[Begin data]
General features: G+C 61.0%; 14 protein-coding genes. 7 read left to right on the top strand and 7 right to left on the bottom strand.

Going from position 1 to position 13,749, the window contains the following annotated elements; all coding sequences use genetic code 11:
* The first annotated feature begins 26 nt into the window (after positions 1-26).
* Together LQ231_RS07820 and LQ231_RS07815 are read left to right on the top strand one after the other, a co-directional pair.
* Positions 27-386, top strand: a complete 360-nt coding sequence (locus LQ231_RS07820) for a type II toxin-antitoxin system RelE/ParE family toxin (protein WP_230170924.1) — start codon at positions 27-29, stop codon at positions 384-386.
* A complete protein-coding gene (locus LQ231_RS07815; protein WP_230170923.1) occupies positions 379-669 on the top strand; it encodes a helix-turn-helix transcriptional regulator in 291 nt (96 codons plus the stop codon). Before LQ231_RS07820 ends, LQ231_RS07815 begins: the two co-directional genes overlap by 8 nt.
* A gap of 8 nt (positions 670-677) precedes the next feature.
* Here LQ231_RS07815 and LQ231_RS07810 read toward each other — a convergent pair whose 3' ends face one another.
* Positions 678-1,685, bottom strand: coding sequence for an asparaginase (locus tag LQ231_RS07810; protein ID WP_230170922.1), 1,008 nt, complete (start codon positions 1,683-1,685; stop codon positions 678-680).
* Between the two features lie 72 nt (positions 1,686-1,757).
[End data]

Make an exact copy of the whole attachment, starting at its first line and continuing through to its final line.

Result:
General features: G+C 61.0%; 14 protein-coding genes. 7 read left to right on the top strand and 7 right to left on the bottom strand.

Going from position 1 to position 13,749, the window contains the following annotated elements; all coding sequences use genetic code 11:
* The first annotated feature begins 26 nt into the window (after positions 1-26).
* Together LQ231_RS07820 and LQ231_RS07815 are read left to right on the top strand one after the other, a co-directional pair.
* Positions 27-386, top strand: a complete 360-nt coding sequence (locus LQ231_RS07820) for a type II toxin-antitoxin system RelE/ParE family toxin (protein WP_230170924.1) — start codon at positions 27-29, stop codon at positions 384-386.
* A complete protein-coding gene (locus LQ231_RS07815; protein WP_230170923.1) occupies positions 379-669 on the top strand; it encodes a helix-turn-helix transcriptional regulator in 291 nt (96 codons plus the stop codon). Before LQ231_RS07820 ends, LQ231_RS07815 begins: the two co-directional genes overlap by 8 nt.
* A gap of 8 nt (positions 670-677) precedes the next feature.
* Here LQ231_RS07815 and LQ231_RS07810 read toward each other — a convergent pair whose 3' ends face one another.
* Positions 678-1,685, bottom strand: coding sequence for an asparaginase (locus tag LQ231_RS07810; protein ID WP_230170922.1), 1,008 nt, complete (start codon positions 1,683-1,685; stop codon positions 678-680).
* Between the two features lie 72 nt (positions 1,686-1,757).